- liquidated damages (Labor Code section 1194);
- meal and rest periods (Labor Code sections 226.7 and 512;
- itemized wage statements (Labor Code section 226); and
- expense reimbursement claims (Labor Code section 2802).
With respect to “waiting time” penalties under Labor Code section 203, the DLSE essentially said: it depends. “Where section 203 serves to enforce the underlying minimum wage and overtime obligations of the wage orders,” the agency said, “application of the ABC test to these claims would be appropriate.”
Legislative Negotiations Continue
Last August, there was an attempt by the business community to come up with a legislative solution to some of the difficulties created by this new standard, but that effort fizzled when legislative leadership announced that there would be no discussion of the issue in 2018. However, there is legislation moving forward this year which represents a vehicle for ongoing discussions with the business community concerning Dynamex. Assembly Bill 5 by Assemblymember Lorena Gonzalez (D-San Diego) was introduced early in the year and negotiations over its fate have been continuing for several months.
Recently, AB 5 passed the House after it was amended, indicating that negotiations are advancing, and to the benefit of some industries. Specifically, the bill now provides that the ABC test would not apply to the following (1) a person or organization licensed by the California Department of Insurance; (2) a physicians or surgeon licensed by the State of California; (3) a securities broker-dealer or investment advisor or their agents or representatives registered with the SEC or FINRA or licensed by the State of California; (4) a direct sales salesperson under Unemployment Insurance Code Section 650; (5) real estate licensees; (6) persons providing hairstyling or barbering services that meet certain conditions; and (7) certain specified “professionals” (law, dentistry, architecture, engineering, accounting, marketing, and human resources) that meet certain criteria. For these individuals, the analysis of employee or independent contractor status would generally be made under the previous Borello standard.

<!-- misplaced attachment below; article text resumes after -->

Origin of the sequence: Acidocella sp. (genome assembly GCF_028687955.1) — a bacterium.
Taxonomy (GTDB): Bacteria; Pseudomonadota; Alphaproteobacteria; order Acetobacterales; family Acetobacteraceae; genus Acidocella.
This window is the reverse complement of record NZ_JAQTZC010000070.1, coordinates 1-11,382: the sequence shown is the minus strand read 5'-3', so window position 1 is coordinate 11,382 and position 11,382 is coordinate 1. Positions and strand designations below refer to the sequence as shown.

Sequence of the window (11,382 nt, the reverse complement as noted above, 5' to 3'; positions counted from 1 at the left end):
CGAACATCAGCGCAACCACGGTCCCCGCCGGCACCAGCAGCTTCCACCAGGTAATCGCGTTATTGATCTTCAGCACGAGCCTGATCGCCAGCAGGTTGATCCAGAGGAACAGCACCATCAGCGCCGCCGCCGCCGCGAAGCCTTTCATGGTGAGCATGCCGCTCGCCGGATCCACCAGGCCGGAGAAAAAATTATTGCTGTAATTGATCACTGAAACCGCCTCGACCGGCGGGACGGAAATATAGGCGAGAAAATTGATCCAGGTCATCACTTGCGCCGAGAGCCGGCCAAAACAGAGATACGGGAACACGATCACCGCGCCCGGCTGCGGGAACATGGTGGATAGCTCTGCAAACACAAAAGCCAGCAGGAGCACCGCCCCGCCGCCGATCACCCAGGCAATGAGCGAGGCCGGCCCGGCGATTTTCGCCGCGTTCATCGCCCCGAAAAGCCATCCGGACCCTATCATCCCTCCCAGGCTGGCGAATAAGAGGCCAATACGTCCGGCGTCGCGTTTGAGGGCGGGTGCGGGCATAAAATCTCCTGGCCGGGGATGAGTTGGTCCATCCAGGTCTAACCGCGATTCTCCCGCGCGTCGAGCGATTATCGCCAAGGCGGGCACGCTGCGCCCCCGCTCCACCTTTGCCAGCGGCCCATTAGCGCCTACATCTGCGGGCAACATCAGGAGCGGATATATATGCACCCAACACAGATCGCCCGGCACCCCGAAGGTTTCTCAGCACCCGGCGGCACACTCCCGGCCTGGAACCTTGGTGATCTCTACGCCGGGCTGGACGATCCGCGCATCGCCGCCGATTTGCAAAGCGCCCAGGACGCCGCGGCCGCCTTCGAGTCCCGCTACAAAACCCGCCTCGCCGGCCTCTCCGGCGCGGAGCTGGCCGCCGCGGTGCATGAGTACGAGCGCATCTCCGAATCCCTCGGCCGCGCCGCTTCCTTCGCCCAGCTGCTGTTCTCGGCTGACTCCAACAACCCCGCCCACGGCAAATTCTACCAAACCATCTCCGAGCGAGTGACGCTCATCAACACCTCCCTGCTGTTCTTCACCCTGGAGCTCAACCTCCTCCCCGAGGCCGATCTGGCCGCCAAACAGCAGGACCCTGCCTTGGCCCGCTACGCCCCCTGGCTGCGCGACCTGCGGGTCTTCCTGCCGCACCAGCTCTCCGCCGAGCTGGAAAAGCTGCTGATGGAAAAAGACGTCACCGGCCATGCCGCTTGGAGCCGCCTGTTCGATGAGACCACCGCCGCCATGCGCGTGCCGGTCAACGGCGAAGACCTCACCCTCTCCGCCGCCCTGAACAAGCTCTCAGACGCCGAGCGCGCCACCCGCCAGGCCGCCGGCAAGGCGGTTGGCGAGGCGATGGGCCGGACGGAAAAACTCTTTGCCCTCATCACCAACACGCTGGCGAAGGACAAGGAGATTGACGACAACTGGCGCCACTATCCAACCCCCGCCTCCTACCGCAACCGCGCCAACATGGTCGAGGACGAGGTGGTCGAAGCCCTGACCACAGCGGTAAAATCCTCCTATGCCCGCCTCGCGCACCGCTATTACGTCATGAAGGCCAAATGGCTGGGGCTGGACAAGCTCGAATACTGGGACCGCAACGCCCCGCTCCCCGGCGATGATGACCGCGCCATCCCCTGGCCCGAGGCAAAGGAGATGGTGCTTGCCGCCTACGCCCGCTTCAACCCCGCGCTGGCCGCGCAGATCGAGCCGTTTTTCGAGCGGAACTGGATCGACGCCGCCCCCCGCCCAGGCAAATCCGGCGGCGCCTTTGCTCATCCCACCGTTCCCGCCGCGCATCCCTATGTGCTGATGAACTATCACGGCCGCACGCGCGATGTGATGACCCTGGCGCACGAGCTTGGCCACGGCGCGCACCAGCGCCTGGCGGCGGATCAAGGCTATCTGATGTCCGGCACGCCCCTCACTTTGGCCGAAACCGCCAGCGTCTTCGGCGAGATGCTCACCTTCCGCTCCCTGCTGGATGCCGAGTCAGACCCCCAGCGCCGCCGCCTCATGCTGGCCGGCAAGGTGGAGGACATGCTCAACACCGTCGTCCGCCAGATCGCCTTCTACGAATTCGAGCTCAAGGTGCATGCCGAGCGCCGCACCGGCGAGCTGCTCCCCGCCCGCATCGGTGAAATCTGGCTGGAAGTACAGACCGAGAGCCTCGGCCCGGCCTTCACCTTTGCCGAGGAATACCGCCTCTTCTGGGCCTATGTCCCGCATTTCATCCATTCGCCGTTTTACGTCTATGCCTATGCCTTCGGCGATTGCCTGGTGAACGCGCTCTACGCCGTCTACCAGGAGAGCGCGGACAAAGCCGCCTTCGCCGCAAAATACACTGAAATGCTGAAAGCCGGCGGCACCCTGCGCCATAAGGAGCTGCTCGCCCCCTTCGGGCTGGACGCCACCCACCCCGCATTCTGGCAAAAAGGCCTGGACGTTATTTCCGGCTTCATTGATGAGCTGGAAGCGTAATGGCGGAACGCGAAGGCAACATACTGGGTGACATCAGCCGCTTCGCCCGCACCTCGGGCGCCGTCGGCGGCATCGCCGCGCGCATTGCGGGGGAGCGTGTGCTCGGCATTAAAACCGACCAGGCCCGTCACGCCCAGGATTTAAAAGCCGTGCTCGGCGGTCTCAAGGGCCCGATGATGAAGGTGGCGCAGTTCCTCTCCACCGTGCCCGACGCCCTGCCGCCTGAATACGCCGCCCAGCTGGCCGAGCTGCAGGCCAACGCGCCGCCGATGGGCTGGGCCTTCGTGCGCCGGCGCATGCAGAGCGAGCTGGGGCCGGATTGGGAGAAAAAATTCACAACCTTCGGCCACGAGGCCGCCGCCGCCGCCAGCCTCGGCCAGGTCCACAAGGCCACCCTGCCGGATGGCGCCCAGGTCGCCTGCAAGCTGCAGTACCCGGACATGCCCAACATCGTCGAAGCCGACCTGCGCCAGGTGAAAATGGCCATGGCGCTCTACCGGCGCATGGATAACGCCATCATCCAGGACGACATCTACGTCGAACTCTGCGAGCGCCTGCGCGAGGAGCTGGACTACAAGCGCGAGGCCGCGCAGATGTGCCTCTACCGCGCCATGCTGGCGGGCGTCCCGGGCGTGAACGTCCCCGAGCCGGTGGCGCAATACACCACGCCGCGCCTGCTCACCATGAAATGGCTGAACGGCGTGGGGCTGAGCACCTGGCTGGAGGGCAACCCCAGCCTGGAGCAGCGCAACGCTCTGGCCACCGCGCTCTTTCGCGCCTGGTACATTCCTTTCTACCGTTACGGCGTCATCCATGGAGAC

The business community continues to push for further amendments to the bill that would afford further Dynamex relief to business in a comprehensive manner, not just through industry-specific carve-outs. These include: (1) a broader exemption that would apply to many other professionals; (2) a broader exemption for individuals that prefer to make their own schedules with regard to the days and hours they work and make their own decisions regarding to whom they perform services; (3) an exemption for business to business contracts; and (4) preservation of the ability to subcontract for short-term projects and unexpected, immediate demands for additional help.
Negotiations over AB 5 continue in the hopes that it will provide some relief to the employer community, and we are likely to see revisions of some sort before the state Senate votes on the measure. We will continue to monitor further developments and provide updates on this bill, so make sure you are subscribed to Fisher Phillips’ alert system to gather the most up-to-date information.
For more information, contact the author at BEbbink@fisherphillips.com or 916.210.0400.